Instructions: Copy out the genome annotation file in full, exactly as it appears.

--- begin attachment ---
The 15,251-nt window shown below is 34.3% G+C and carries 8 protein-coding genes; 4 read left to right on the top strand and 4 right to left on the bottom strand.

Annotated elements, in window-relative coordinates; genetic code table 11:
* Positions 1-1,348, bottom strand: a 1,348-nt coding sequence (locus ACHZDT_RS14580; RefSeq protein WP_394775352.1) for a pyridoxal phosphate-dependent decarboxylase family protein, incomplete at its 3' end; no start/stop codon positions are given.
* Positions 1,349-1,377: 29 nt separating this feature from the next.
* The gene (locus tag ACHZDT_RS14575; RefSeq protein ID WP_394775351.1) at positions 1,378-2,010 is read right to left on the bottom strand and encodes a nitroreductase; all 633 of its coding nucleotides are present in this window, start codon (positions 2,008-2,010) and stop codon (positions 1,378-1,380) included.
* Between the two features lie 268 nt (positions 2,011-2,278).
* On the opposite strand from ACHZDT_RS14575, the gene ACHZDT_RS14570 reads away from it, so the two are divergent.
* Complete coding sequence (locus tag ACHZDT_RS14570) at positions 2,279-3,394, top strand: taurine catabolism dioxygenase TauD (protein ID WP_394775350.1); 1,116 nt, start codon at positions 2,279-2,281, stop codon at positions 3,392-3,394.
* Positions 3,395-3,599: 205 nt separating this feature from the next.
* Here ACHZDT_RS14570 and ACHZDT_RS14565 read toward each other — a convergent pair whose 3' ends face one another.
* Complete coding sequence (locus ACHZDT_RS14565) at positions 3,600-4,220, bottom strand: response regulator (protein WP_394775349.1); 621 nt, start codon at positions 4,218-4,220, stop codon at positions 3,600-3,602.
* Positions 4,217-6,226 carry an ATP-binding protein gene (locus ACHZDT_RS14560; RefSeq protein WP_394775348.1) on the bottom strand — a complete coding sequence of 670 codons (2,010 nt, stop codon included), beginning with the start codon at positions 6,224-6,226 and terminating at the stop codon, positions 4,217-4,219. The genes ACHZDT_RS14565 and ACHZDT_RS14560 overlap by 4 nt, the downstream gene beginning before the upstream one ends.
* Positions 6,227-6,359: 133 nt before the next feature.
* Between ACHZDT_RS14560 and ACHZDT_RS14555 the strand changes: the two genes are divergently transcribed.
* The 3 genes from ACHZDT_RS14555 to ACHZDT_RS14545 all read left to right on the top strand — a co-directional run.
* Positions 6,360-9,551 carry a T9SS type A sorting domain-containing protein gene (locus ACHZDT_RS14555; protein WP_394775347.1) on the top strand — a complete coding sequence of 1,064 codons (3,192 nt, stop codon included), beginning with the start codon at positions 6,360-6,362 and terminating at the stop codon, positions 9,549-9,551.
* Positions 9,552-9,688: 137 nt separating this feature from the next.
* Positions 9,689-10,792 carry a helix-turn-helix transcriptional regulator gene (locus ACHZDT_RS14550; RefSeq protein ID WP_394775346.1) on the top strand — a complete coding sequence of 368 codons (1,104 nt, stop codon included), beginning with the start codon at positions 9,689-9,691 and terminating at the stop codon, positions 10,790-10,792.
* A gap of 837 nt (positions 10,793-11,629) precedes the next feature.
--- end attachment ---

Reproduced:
The 15,251-nt window shown below is 34.3% G+C and carries 8 protein-coding genes; 4 read left to right on the top strand and 4 right to left on the bottom strand.

Annotated elements, in window-relative coordinates; genetic code table 11:
* Positions 1-1,348, bottom strand: a 1,348-nt coding sequence (locus ACHZDT_RS14580; RefSeq protein WP_394775352.1) for a pyridoxal phosphate-dependent decarboxylase family protein, incomplete at its 3' end; no start/stop codon positions are given.
* Positions 1,349-1,377: 29 nt separating this feature from the next.
* The gene (locus tag ACHZDT_RS14575; RefSeq protein ID WP_394775351.1) at positions 1,378-2,010 is read right to left on the bottom strand and encodes a nitroreductase; all 633 of its coding nucleotides are present in this window, start codon (positions 2,008-2,010) and stop codon (positions 1,378-1,380) included.
* Between the two features lie 268 nt (positions 2,011-2,278).
* On the opposite strand from ACHZDT_RS14575, the gene ACHZDT_RS14570 reads away from it, so the two are divergent.
* Complete coding sequence (locus tag ACHZDT_RS14570) at positions 2,279-3,394, top strand: taurine catabolism dioxygenase TauD (protein ID WP_394775350.1); 1,116 nt, start codon at positions 2,279-2,281, stop codon at positions 3,392-3,394.
* Positions 3,395-3,599: 205 nt separating this feature from the next.
* Here ACHZDT_RS14570 and ACHZDT_RS14565 read toward each other — a convergent pair whose 3' ends face one another.
* Complete coding sequence (locus ACHZDT_RS14565) at positions 3,600-4,220, bottom strand: response regulator (protein WP_394775349.1); 621 nt, start codon at positions 4,218-4,220, stop codon at positions 3,600-3,602.
* Positions 4,217-6,226 carry an ATP-binding protein gene (locus ACHZDT_RS14560; RefSeq protein WP_394775348.1) on the bottom strand — a complete coding sequence of 670 codons (2,010 nt, stop codon included), beginning with the start codon at positions 6,224-6,226 and terminating at the stop codon, positions 4,217-4,219. The genes ACHZDT_RS14565 and ACHZDT_RS14560 overlap by 4 nt, the downstream gene beginning before the upstream one ends.
* Positions 6,227-6,359: 133 nt before the next feature.
* Between ACHZDT_RS14560 and ACHZDT_RS14555 the strand changes: the two genes are divergently transcribed.
* The 3 genes from ACHZDT_RS14555 to ACHZDT_RS14545 all read left to right on the top strand — a co-directional run.
* Positions 6,360-9,551 carry a T9SS type A sorting domain-containing protein gene (locus ACHZDT_RS14555; protein WP_394775347.1) on the top strand — a complete coding sequence of 1,064 codons (3,192 nt, stop codon included), beginning with the start codon at positions 6,360-6,362 and terminating at the stop codon, positions 9,549-9,551.
* Positions 9,552-9,688: 137 nt separating this feature from the next.
* Positions 9,689-10,792 carry a helix-turn-helix transcriptional regulator gene (locus ACHZDT_RS14550; RefSeq protein ID WP_394775346.1) on the top strand — a complete coding sequence of 368 codons (1,104 nt, stop codon included), beginning with the start codon at positions 9,689-9,691 and terminating at the stop codon, positions 10,790-10,792.
* A gap of 837 nt (positions 10,793-11,629) precedes the next feature.